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Vico Road case doesn’t represent powerlessness of those in arrears

The news has been dominated by the possible repossession of a mansion on Vico Road but if you want to see true pain, go into a local court. Sitting through 60 repossession cases in Cork Circuit Court was nothing but tragedy.

Take one young man, weathered and worn beyond his years. He had no solicitor and was on his own. He explained to the court how he had been dealing with a divorce.

His ex-wife’s solicitor wanted to sell their home, as did the bank’s solicitor, but this young man, explained very nervously that although he had fallen into arrears for a short while, he had since been making full mortgage repayments.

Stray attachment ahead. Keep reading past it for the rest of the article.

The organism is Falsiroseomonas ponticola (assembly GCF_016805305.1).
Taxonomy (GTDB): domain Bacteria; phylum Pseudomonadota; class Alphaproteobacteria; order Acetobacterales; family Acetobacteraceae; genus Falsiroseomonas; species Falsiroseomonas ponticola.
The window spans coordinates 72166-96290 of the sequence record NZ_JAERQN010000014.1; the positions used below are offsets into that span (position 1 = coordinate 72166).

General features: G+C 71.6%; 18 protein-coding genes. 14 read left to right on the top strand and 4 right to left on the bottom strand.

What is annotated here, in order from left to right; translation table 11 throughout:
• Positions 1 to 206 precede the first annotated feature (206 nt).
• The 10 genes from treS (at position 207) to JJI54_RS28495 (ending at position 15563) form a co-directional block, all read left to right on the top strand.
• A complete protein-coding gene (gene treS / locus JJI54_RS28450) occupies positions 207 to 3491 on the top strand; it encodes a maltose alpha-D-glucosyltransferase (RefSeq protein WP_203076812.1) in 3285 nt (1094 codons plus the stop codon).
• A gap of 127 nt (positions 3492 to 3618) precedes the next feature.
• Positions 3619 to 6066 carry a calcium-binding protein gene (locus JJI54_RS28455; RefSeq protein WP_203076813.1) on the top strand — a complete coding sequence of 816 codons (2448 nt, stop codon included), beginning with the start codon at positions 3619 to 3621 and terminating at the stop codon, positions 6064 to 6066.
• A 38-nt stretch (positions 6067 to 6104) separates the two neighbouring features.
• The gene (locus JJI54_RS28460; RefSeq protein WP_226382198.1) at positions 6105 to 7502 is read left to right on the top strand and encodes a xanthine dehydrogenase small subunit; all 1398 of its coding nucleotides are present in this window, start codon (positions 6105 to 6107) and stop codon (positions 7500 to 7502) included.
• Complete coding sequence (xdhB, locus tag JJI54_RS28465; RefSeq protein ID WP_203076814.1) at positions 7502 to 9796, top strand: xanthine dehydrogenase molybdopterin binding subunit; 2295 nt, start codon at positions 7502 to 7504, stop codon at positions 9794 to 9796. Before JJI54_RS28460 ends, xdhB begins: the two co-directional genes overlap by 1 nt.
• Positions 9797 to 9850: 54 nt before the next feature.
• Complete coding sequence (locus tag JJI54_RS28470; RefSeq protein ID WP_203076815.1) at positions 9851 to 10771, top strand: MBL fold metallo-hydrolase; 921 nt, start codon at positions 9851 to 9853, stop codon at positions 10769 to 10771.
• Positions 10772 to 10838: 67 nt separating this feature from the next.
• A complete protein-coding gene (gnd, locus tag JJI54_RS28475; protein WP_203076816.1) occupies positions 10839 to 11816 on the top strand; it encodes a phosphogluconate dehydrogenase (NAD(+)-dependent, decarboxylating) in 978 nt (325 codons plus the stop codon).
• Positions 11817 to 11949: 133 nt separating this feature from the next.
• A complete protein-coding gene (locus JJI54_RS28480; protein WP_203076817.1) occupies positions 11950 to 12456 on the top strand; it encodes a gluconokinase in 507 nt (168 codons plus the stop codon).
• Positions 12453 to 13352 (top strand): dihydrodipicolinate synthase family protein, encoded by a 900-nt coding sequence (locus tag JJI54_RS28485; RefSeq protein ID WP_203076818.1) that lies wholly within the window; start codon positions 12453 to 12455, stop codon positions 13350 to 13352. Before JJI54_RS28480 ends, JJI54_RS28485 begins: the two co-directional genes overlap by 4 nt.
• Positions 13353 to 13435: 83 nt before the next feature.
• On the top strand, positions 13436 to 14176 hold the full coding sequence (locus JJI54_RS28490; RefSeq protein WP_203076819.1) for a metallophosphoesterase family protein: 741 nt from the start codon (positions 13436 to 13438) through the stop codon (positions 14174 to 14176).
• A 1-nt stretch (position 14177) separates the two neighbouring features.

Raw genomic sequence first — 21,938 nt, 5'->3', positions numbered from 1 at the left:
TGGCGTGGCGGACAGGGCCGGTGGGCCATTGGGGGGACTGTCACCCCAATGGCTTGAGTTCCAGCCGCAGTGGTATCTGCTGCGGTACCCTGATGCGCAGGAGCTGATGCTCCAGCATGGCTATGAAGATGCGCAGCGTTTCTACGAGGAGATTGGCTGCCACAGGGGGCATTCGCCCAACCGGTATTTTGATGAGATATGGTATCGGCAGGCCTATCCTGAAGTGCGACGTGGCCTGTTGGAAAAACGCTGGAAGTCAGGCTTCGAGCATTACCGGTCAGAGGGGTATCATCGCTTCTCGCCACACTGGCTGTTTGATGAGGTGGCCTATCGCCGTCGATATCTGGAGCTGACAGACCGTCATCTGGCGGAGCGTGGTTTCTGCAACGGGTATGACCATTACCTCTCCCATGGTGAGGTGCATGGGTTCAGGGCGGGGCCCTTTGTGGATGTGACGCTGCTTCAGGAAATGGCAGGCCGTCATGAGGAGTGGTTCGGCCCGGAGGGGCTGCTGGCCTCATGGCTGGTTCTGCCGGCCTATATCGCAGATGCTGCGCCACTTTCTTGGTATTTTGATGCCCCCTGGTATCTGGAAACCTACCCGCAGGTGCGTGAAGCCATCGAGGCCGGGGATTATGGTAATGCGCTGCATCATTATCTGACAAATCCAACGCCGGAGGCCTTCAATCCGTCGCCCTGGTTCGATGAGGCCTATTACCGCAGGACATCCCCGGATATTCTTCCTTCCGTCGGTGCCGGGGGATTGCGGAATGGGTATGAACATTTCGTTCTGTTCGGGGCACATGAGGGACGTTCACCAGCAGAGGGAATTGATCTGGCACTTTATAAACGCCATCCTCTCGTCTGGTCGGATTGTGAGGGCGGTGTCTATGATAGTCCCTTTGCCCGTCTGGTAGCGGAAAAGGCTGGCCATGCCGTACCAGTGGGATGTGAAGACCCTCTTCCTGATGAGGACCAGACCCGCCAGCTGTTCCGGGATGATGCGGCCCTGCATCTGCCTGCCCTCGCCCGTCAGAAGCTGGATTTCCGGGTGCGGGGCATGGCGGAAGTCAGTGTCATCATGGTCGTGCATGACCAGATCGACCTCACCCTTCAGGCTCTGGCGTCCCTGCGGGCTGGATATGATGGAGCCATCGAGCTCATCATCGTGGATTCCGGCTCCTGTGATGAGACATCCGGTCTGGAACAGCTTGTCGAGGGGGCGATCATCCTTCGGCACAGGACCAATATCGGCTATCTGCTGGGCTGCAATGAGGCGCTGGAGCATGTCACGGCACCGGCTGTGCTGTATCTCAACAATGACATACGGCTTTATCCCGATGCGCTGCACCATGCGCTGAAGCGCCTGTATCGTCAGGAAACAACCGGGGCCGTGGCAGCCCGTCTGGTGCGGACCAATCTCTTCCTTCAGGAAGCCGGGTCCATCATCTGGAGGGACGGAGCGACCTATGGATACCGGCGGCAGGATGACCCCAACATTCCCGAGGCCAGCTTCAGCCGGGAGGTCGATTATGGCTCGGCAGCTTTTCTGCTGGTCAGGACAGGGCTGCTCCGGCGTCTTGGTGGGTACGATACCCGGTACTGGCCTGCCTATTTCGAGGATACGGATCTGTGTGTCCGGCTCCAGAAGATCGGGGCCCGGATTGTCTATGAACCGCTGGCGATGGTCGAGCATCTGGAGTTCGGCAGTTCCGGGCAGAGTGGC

It seemed to be one against two, until the registrar jumped in, and granted this young man a short time to pay the arrears.

This young man slunk out, defeated, with nothing more to be said — he won’t be able to pay the arrears in that time.

The same stories kept coming time and again — recession, work gone, stress, family break-ups — and the registrar (not a judge), would nod, smile kindly but we knew who would win out. It was absolutely horrific.

The only ones winning are the banks, they have the best of representation, but the people have nothing.

These are the same people who bailed out the banks, the same people who pay to keep this country going and they have no representation, no bailout and no home to go to.

This is Ireland 2015, not Vico Road.

Cáit O’ Beirne

Cnoc Na Si

Tubbercurry

Co Sligo


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